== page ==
Cap on numbers in NTU halls leaves students in the lurch
University to review capacity following student outcry after it sets aside hall rooms for Covid-19 isolation
The e-mail from the university at 2am yesterday stunned her.
She had been unsuccessful in her application for campus accommodation for the upcoming academic year, it said.
Ms Dung Tran, 23, a final-year international student from Vietnam who is living in a residential hall at the Nanyang Technological University (NTU), told The New Paper she was "shocked and worried".
It meant she would have to vacate the residential hall she had called home for the past three years.
And she would have to do so by July 15 - or be hit with daily overstay charges.
Ms Tran is one of what is believed to be several thousand students - both local and international - who were unsuccessful in their campus accommodation application for the upcoming academic term, which begins on August 10.
NTU has some 14,000 spots across 24 halls.
"We only have two weeks to find housing, and I am quite dependent on the school's subsidised fees for halls as my parents are overseas and their combined income is less than $3,500," said Ms Tran.
In its e-mail sent to rejected applicants yesterday seen by TNP, NTU explained that because of the Covid-19 pandemic, there was "a cap on the number of students staying in the halls imposed by the authorities".
It added that fewer rooms were available because of the need to "reserve a certain number for Covid-19 isolation and other related purposes".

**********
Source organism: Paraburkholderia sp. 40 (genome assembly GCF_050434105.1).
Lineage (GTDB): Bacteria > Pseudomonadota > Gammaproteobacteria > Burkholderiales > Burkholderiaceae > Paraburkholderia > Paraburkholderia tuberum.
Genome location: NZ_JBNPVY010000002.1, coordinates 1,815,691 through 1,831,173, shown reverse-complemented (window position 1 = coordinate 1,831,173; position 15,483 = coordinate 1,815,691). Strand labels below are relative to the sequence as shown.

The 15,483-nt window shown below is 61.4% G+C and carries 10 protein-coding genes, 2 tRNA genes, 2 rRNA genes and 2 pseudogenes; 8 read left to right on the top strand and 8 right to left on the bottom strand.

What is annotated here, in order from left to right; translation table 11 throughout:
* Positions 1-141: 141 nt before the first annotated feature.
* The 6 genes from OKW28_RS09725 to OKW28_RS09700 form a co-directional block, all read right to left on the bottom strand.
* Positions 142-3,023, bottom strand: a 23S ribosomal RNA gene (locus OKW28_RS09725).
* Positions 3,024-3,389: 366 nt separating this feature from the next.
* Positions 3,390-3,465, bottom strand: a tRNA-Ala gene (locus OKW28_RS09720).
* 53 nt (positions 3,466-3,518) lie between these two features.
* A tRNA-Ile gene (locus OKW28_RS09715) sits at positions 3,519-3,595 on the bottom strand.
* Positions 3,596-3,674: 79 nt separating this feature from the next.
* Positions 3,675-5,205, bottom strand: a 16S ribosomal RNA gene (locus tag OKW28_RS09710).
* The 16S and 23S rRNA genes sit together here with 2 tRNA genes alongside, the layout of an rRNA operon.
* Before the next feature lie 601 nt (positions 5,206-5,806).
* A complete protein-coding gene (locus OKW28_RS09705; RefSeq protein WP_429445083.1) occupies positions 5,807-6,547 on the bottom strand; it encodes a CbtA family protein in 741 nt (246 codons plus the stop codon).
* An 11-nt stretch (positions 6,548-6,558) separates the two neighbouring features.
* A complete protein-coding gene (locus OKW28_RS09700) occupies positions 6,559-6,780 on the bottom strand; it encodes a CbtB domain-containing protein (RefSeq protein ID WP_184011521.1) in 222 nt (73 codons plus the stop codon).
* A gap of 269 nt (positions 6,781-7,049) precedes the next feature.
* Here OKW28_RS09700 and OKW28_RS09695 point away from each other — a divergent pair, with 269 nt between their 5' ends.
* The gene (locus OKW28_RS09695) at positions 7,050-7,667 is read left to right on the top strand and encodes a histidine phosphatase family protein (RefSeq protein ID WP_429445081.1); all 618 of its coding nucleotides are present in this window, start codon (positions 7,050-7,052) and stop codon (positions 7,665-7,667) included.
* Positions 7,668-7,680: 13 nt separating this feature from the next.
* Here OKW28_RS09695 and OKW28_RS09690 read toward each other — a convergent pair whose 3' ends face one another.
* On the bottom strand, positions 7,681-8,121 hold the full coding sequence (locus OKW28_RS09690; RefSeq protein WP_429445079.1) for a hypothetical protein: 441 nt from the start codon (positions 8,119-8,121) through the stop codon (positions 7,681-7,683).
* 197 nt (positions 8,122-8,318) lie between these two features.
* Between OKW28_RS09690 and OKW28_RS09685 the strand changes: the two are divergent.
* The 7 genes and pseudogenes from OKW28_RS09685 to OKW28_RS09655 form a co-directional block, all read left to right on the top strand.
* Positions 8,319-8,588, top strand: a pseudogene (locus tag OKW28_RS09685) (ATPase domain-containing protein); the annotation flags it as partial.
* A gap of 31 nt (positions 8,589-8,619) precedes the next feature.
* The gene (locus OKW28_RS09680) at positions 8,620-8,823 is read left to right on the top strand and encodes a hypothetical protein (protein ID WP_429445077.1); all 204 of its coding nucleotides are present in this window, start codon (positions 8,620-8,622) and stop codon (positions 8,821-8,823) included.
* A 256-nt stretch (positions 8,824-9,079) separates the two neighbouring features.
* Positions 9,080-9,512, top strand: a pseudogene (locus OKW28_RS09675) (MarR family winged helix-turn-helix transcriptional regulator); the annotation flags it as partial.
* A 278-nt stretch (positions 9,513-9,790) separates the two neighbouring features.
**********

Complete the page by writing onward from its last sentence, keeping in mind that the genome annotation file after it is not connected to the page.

The university advised students without local residences to arrange for off-campus housing. A list of options was provided, including student apartments such as Westwood Hostel or local hotels that can be booked through platforms such as Trivago.
A search by TNP revealed that the monthly rental fee for a one-bedroom unit at Westwood Hostel ranges from $1,300 to $1,600. Typical hall rental fees in NTU range between $265 and $605.
A final-year student from Vietnam who was unsuccessful in his application was thankful his friend offered him a place to stay at his flat in Yew Tee.
Said Mr V. Hoang: "Many of us still have tuition loans to pay. I am very blessed to have met that friend, but I know not everyone has such a privilege."
The 23-year-old decided to create a Telegram chat group "NTU Homeless" for students who were unsuccessful in their applications, so they could voice concerns and seek roommates.
The chat group already has more than 6,100 members as of last night.
A Change.org student petition was also circulated in the group chat and has since garnered nearly 4,400 signatures.
A representative of the NTU Student Union (NTUSU) told TNP it is working closely with the university to address the issue.
"Our priority is the international community. We hope that they have a place to stay and understand that it is an extremely stressful period for them - not being able to go home and now having to find accommodation elsewhere," the representative added.
In an e-mail update sent to students yesterday afternoon, NTUSU reassured international students living on campus that they will not be required to move out for now and that the university will be reaching out to them over the next one to two days to address their concerns.
Replying to TNP's queries late last night, a spokesman for NTU said it has had to review the number of hall places offered for the upcoming academic year as part of safe management measures.
The university also noted that this year has seen "exceptionally strong demand for hall places".
"However, with vaccinations now well under way and a good vaccination rate expected, as well as other safe management measures that we intend to apply, we are currently reviewing the capacity to allow more students to stay on campus," the spokesman added.
"More updates will be provided in the next few days."